This is what happens to the Israelites. God had aided in their escape from Egypt. God had given water when they ran out. Then there was a gap in God’s showing up: a gap in time lasting long enough they began second guessing the relationship. Without their basic needs being met, how could they put all their trust solely in this God?
Shifting to today, to 2018 in NE Portland at Grant Park Church, I ask: Do we put our trust in God? To what extent? For what purposes? With what limitations or caveats? And what does trusting God even look like in 21st century United States? There is food insecurity among some groups with questions about where the next meal will come from, especially during the summer when children are out of school. For others, with 24-hour grocery stores filled with foods shipped in from around the world, credit cards that allow us to spend money before we make it, the mostly-reliable infrastructure supplying water, electricity and sewer services; with all of this what does trust in God look like? For what do we need to trust God, practically speaking? And if on a practical level we can rely on ourselves, be self-sufficient, using modern technology and comparatively abundant resources, is trusting God even necessary?
What happens when trusting God in our daily lives to meet our daily needs is not necessary? What happens then when we find ourselves in extraordinary circumstances when trust in God is needed? Do we remember how? Have we developed it? Where do we find it? Does the infrequency of needing to trust in God make it a shaky possibility when we do? What happens when our sustenance and our nourishment are not a daily factor? Do we in the U.S. know how to trust God and when? What can we learn from the Israelites about trusting God? What do we lose if we don’t put our trust in God?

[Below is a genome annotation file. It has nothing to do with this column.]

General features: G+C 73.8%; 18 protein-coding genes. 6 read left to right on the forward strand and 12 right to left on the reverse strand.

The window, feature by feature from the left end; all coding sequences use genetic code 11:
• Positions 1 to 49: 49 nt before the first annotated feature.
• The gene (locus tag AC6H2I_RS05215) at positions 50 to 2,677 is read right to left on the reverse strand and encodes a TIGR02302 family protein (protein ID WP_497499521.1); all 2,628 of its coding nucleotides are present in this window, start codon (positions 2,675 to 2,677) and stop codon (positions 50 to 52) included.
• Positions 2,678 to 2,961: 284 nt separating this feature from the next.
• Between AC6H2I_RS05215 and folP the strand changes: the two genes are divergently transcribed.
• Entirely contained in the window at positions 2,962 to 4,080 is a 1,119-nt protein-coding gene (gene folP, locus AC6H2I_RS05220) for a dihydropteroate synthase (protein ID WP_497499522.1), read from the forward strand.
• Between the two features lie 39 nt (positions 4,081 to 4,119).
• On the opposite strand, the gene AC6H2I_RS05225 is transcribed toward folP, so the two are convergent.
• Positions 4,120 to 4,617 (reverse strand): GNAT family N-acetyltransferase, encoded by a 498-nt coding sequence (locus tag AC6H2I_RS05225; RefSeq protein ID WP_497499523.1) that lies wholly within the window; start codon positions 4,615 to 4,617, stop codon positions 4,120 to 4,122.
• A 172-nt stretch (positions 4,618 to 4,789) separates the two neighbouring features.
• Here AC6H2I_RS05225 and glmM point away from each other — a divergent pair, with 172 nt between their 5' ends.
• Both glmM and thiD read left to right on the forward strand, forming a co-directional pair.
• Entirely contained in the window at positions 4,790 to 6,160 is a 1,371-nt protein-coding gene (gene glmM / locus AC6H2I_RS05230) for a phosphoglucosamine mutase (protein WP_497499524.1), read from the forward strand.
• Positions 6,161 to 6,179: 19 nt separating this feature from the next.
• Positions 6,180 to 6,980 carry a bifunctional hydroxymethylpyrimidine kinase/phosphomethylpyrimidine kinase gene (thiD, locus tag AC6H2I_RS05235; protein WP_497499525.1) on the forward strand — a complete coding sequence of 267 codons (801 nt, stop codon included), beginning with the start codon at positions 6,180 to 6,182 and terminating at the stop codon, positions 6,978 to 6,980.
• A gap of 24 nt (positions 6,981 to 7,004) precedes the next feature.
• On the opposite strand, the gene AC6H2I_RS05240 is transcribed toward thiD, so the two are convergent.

Several thoughts here: First, trust takes time to develop. Think about how you cultivate trust in other relationships: by being curiosity about the others’ intentions. By exercising patience. By recognizing there will be misunderstandings. By demonstrating mutuality through listening, sharing gifts, and having mutual exchange. Through connection. Through vulnerability. By providing space to share grievances or disagreements. Over time, these behaviors develop trust in human relationships and in relationship with God.